By Jacob Katel
By Karli Evans
By Jose D. Duran
By Pablo Chacon Alvarez
By Kat Bein
By Abel Folgar
By Laurie Charles
Wish I Was in Heaven Sitting Down
Back in the late Sixties, Marshall Chess, the son of Chess Records co-founder Leonard Chess, made some of the most jive-ass albums in the blues lexicon. The young Marshall paired the label's greatest artists, among them Muddy Waters, Howlin' Wolf, Chuck Berry, and Bo Diddley, with hotshot British and American rockers weaned on the classic Chess singles of the Fifties. The guest list was impressive and included the likes of Eric Clapton, Charlie Watts, Mike Bloomfield, and Paul Butterfield. The results, however, were uniformly wretched. By saddling these icons with leaden arrangements and cornball West Coast psychedelia, Marshall sapped the visceral power of the blues. The albums were an embarrassment to the artists' esteemed careers and to one of the music's most influential labels.
Over the past couple of years, dunderheaded blues purists have accused Oxford, Mississippi's Fat Possum Records of sacrilegious acts comparable to those committed by Marshall Chess, thanks to a handful of techno-style, hip-hop based remixes that have appeared on albums by R.L. Burnside, T-Model Ford, Asie Payton, and Johnnie Farmer, among others. The comparison, however, is wrongheaded and feeble. The electro experiments and turntable scratching (introduced in 1998 on Burnside's Tom Rothrock-produced Come On In) have served as magnificent reminders of hip-hop's blues-steeped heritage. The Fat Possum remixes have taken both genres into new terrain, influencing along the way a host of postmodern hipsters from Moby to Beck.
With New Beats from the Delta, the geniuses at Fat Possum eclipse even the best of their previous remix jobs. The collection does not simply affix hip-hop beats and scratching to the hill-country blues of Junior Kimbrough, Asie Payton, Johnnie Farmer, Cedell Davis, and T-Model Ford. Rather the label basically turned over the songs to OutKast's Organized Noise, the Go Gittas Camp, Big Oomp, and Shrive Alive and let them go crazy. The original music isn't remixed so much as rebuilt, with a riff or a lyric refrain used as a bedrock for all kinds of high-tech sonic hoodoo. Farmer's "Death Letter" is presented in two versions, both by Organized Noise. The first is a haunting, mournful drone that wouldn't be out of place on an X-Files soundtrack; the latter is set to a loping, graceful beat with a rap that gives a gangsta update to the pathos of the original lyric. Both preserve the tormented doom of Farmer's version (a Son House standard found on Farmer's excellent 1998 album, Wrong Doers Respect Me) while transplanting this ancient classic to the urban landscape of hip-hop.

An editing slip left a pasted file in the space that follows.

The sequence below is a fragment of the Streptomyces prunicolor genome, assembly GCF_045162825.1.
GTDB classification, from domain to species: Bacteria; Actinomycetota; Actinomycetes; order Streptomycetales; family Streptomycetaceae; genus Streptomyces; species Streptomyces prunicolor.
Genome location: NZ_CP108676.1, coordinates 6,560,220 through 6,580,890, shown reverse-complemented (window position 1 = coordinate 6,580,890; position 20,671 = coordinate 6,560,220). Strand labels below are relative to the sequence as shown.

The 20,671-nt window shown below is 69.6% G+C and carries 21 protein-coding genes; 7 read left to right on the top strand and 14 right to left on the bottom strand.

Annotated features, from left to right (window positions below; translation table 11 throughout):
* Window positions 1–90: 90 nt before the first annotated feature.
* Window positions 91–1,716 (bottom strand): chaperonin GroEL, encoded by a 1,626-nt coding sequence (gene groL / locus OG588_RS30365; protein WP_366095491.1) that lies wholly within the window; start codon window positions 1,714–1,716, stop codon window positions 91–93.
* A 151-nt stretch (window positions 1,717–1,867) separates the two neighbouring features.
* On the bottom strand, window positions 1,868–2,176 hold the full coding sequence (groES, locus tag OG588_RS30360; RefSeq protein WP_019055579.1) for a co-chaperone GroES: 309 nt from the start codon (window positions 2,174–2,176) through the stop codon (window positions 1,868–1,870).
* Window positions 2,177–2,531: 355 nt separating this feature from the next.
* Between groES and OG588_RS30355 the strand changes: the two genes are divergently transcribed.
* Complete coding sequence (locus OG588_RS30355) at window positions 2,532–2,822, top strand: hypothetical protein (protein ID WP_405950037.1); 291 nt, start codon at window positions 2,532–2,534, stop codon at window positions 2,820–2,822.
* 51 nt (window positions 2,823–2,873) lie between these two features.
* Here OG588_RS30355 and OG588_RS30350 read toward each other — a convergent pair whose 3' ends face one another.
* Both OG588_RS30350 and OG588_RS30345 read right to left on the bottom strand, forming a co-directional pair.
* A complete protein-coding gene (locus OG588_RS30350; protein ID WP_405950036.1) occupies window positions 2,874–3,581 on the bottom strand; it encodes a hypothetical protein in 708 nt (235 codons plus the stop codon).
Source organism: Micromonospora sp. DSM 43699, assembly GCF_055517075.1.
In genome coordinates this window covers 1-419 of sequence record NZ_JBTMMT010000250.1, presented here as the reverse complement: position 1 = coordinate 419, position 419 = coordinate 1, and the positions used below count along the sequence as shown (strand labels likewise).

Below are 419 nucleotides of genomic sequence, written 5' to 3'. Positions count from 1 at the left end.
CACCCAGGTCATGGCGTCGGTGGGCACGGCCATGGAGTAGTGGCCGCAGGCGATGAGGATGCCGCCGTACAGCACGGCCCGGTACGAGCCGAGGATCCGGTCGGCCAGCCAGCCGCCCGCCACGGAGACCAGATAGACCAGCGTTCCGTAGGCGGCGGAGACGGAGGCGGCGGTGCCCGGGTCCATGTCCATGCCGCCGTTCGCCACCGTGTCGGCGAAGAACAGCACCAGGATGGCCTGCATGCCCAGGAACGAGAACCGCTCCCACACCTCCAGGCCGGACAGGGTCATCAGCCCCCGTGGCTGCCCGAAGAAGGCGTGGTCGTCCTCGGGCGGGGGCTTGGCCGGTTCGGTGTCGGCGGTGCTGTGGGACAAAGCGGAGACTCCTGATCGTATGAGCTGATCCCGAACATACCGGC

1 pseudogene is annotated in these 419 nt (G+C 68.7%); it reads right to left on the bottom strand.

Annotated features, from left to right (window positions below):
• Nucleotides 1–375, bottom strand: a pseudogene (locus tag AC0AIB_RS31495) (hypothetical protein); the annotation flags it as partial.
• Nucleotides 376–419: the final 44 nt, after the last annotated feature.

That kind of thing happens throughout the twelve tracks on New Beats from the Delta, easily the most forward-looking blues album since Alvin Youngblood Hart's Start With the Soul. The innovations most likely will confound, even infuriate, the denizens of the Blues Foundation, given their disregard for any African-American music that strays from their definition of "the blues." The Go Gittas loop the hypnotic guitar work of Junior Kimbrough, interwoven with a sample of his pained vocals, on their leering "Do the Romp" and again on the menacing tracks "Stay All Night" and "I'm Leaving." Big Oomp turns T-Model Ford's "To the Left to the Right" into an almost surreal anti-war chant. The album flows like one long song: Gut-bucket guitars, field hollers, and moans float in the muck with thick electronic beats, turntable slices, and the sound effects that underpin the power and emotion of the north Mississippi blues.
Oddly R.L. Burnside is missing from New Beats, though the finest moments on his new album, Wish I Was in Heaven Sitting Down, would fit perfectly. Heaven doesn't stray far from the techno-blues introduced on Come On In, but it does offer a more fully realized mix of the traditional and the radical, thanks in part to the subtle flourishes of DJ Swamp, who works magic on "Got Messed Up," "Miss Maybelle," "Bad Luck City," and a whoop-ass version of Aretha Franklin's "Chain of Fools." The album's opening cut is a contemplative keyboard-coated version of Skip James's "Hard Time Killing Floor," while the title track features Burnside's most despondent lyrics accompanied only by the slippery slide guitar of Kenny Brown -- a throwback to earlier albums such as Bad Luck City and Too Bad Jim. Better, though, is the soulful uptown slink of "Too Many Ups," a brilliant thumping fusion of looped rhythms, piercing slide and wah-wah guitar, washes of Wurlitzer, and a deft fife-and-drum sample. Play Burnside's latest alongside New Beats from the Delta, and you'll hear the blues in all its 21st-century majesty and glory.